“It seems that Barry and I have different opinions on who (at least in this instance) is doing the political work, but nonetheless I think we are both in full agreement that politics has no place in science, and that scientific investigation should be kept clear of meddling for political purposes.
So, happy to get back on track.
I certainly agree that politics muddies and muddles the scientific endeavor. In reading these “On Human Nature” pages from the beginning, I’m struck by how as Barry and Doug’s disagreement escalated until the third parties spoke up. Upon hearing the “public opinion,” Barry and Doug turned it around, deescalated, and even reconciled. This does my heart good! How did other readers feel about this outcome? As an anthropologist, I might add that this cyberspace case parallels how band living foragers handle much of their conflicts, as well—without violence, by talking it out before the court of public opinion or with the help of those expressing the “public opinion”—one of the many examples of the human potential for peace.
Since a small part of the discussion involves what I am alleged to have written, I offer a couple of thoughts “from the horse’s mouth,” so to speak. Barry, first of all, thank you for your positive comments about my book, “The Human Potential for Peace: An Anthropological Challenge to Assumptions about War and Violence.” One of the key points in the book, as you mention, is that in science we should look at the evidence. So, one of my main goals in the book is to carefully examine the actual anthropological data. This approach may sound so obvious as to be unworthy of mention. However, there is a litany of examples, some presented in the book, of how preconceived notions, much more than an actual careful look at the data, affect interpretations about war, peace, and human nature. The task of separating out the evidence from speculation, assumption, and pre-existing beliefs is central to gaining an understanding human nature regarding war, peace, and other issues. Basically in the book I am arguing that looking at the actual evidence from archaeology, cross-cultural research, and, especially, the patterns of social life among nomadic hunter-gatherer societies shows the most advocated perspective on human warfare to be really out of whack with reality. As you know, since you’ve read the book, I present an alternative, evidence-based, model of human aggression that is not as neo-Hobbesian as the views floating about in other quarters.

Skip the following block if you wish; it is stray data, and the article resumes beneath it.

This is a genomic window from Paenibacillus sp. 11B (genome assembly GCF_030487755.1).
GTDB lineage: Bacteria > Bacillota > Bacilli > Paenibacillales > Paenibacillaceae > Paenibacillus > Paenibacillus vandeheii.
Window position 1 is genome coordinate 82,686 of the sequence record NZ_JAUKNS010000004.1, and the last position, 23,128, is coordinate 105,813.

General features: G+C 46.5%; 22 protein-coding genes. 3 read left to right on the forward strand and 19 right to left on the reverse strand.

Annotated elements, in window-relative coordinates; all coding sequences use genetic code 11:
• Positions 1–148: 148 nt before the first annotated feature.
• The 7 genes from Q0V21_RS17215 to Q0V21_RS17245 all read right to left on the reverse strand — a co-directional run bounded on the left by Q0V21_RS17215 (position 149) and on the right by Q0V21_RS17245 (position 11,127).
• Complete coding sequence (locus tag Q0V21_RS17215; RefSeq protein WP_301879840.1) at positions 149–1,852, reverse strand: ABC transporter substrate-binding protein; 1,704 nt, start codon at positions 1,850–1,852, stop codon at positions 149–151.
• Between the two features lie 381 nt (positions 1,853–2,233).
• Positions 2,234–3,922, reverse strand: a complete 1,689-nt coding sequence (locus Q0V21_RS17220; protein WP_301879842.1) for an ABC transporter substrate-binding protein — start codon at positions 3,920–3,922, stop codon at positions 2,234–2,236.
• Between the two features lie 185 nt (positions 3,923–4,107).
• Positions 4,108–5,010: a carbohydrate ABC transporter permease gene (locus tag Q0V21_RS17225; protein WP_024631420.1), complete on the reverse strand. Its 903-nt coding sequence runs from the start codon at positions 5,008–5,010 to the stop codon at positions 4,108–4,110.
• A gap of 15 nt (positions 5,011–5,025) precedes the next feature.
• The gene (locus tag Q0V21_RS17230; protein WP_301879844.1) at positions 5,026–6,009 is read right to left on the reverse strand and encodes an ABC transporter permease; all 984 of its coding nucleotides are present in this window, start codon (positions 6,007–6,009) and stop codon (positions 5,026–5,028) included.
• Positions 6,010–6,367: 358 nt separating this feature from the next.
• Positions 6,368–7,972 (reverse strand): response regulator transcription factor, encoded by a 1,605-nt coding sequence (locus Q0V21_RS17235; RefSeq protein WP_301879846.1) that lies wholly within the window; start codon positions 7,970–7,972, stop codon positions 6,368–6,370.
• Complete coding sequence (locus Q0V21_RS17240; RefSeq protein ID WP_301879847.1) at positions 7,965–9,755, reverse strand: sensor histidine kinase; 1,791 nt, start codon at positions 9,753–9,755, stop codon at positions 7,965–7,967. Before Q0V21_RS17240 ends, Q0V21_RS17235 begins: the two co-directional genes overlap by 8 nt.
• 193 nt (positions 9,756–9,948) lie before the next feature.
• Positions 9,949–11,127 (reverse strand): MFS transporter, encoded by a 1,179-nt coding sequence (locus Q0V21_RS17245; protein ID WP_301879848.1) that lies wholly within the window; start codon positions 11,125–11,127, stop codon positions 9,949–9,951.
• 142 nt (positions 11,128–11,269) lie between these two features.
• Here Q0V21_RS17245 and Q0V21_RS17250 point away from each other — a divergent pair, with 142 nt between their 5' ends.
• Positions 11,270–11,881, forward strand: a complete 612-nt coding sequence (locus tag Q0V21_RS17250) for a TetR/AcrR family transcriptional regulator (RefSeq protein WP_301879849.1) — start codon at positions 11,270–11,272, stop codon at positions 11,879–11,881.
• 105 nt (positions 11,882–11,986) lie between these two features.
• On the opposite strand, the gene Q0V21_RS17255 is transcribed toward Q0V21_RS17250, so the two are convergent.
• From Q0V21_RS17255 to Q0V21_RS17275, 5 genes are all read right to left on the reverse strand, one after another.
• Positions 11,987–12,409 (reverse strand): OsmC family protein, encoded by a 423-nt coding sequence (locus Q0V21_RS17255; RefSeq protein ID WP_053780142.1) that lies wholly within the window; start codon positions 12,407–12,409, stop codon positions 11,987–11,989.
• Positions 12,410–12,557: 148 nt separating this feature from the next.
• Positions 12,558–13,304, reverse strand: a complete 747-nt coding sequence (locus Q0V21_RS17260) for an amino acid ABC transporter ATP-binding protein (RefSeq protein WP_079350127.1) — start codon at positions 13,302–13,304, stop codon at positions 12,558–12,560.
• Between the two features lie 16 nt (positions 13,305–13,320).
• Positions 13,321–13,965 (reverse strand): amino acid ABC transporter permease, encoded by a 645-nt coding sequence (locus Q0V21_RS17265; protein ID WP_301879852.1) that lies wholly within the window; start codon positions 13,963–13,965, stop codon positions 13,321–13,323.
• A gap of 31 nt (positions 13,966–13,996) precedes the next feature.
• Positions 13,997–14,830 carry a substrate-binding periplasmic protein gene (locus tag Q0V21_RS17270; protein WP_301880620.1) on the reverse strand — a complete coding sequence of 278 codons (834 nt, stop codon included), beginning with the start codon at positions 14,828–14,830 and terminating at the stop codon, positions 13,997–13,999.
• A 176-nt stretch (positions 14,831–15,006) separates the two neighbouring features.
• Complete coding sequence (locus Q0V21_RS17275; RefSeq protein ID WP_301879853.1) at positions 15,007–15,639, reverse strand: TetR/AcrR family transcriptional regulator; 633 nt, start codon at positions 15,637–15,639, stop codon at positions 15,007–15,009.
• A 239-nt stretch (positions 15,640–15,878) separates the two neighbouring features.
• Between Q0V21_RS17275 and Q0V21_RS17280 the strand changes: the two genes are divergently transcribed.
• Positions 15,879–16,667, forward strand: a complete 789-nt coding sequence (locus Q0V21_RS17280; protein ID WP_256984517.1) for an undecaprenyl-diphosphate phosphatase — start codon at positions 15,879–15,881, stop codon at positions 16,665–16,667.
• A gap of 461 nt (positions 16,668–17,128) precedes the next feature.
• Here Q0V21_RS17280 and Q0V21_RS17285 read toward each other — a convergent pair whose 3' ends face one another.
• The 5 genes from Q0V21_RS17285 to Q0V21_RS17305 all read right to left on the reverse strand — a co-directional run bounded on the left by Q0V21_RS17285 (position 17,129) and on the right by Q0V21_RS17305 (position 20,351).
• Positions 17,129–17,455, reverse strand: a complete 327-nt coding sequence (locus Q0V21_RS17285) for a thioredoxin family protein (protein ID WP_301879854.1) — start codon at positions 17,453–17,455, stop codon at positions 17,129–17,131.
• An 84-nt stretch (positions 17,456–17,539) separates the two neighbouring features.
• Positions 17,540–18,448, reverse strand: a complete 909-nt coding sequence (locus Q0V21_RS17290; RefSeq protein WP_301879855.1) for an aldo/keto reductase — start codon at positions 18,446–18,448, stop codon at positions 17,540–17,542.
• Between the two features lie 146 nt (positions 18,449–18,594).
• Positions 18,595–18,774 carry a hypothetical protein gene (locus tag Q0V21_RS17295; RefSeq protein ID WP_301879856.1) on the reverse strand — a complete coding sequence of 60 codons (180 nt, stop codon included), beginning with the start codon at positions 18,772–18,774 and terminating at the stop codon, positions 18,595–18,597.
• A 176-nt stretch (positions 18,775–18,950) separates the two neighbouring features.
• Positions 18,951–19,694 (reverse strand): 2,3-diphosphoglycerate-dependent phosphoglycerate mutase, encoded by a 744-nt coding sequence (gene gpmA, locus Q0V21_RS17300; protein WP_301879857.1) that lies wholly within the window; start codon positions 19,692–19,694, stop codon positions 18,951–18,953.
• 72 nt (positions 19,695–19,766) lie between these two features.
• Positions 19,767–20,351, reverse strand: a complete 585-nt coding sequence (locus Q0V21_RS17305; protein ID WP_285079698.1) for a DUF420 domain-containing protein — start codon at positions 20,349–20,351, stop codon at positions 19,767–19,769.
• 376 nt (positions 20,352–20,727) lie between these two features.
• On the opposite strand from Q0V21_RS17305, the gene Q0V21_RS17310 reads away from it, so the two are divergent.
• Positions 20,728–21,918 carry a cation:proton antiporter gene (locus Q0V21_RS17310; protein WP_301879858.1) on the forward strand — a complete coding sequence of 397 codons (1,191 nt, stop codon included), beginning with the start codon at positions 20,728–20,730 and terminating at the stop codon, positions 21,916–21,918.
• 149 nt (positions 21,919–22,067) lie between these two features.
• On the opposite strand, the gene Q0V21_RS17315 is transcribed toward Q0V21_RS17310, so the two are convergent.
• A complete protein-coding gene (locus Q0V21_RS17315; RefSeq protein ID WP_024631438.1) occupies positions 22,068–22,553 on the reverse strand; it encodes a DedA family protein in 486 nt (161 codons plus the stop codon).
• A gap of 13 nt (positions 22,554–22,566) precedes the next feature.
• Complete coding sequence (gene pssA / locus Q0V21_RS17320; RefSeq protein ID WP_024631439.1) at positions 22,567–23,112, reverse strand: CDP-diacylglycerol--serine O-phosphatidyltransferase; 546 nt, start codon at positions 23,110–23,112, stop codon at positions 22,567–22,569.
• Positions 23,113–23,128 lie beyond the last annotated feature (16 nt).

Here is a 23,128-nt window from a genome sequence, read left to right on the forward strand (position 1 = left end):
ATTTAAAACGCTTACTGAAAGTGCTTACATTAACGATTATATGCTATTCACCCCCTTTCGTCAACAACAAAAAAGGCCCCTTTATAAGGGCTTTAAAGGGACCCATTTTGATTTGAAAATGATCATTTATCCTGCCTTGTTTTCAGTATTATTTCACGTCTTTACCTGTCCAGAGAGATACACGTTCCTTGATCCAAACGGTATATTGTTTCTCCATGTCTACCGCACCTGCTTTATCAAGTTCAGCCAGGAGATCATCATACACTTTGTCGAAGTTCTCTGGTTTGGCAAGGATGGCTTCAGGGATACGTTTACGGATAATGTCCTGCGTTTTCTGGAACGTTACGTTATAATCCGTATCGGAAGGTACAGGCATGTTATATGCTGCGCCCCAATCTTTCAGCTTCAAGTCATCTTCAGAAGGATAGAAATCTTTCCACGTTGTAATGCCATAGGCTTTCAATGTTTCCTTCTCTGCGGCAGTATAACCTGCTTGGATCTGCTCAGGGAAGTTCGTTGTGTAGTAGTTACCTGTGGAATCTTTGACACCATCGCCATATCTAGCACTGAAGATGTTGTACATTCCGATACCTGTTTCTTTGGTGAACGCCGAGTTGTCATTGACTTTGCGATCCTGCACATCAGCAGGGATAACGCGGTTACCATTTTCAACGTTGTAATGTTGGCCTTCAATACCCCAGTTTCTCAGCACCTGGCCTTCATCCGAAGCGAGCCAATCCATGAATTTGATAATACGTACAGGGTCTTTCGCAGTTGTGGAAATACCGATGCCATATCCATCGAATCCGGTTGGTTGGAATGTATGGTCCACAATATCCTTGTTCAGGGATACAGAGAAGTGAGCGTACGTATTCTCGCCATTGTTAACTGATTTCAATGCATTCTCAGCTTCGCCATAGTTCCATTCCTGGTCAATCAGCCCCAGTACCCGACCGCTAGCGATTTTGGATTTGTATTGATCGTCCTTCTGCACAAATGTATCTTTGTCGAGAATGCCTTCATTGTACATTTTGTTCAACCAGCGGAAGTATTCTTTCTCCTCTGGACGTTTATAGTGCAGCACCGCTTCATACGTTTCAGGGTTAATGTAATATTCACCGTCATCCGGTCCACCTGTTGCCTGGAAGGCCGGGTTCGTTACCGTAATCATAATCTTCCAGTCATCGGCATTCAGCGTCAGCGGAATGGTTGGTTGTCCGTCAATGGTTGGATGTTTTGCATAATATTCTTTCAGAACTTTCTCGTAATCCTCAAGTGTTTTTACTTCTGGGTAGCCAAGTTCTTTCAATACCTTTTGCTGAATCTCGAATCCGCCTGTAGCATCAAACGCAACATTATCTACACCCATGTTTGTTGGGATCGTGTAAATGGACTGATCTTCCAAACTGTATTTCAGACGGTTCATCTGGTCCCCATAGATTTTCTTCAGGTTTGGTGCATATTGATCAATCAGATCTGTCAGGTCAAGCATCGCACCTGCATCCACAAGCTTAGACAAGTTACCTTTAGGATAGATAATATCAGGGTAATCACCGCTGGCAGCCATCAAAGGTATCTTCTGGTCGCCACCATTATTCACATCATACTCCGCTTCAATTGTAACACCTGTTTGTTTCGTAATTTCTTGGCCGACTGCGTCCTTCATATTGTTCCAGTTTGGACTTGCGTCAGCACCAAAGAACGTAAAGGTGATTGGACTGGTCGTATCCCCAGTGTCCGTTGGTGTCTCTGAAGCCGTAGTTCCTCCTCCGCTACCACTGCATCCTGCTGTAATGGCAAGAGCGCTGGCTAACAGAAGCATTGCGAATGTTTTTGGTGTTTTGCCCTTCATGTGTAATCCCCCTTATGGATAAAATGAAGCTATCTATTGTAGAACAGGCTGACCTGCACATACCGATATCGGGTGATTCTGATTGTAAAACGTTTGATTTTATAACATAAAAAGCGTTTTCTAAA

A quote by Carl Sagan goes to the core:
“At the heart of science is an essential tension between two seemingly contradictory attitudes—an openness to new ideas, no matter how bizarre or counterintuitive they may be, and the most ruthless skeptical scrutiny of all ideas, old and new. This is how deep truths are winnowed from deep nonsense. Of course, scientists make mistakes in trying to understand the world, but there is a built-in error-correcting mechanism: The collective enterprise of creative thinking and skeptical thinking together keeps the
field on track.”
—Carl Sagan, “The Fine Art of Baloney Detection,” 1987
Doug, in response to Barry’s suggestion to read my book, you cited Craig T. Palmer’s recently published review of “The Human Potential for Peace.” I note with interest how cautiously you worded your comments in referring to Craig Palmer’s review. Sometimes when someone oversells an idea it raises a red flag or two, right? If your cautious wording about Palmer’s review reflects a nagging little skepticism (can this really be true?), then you had good reason to trust your intuition, because a comparison of what Palmer’s claims I have written with what I have actually written is revealing. There is not much “gray area” here—one simply needs to compare both texts, point for point. We started with the problems of politics intruding into science. Something is certainly intruding into objective science in this case.
The book review editor of “Evolutionary Psychology” encouraged me to respond to the Palmer review. Since you refer to Palmer’s review without the benefit of having read what I have actually have written in “The Human Potential for Peace,” then, in the spirit of Carl Sagan’s quote, you might find my response to the review of at least passing interest. I hope you enjoy my tongue-in-cheek!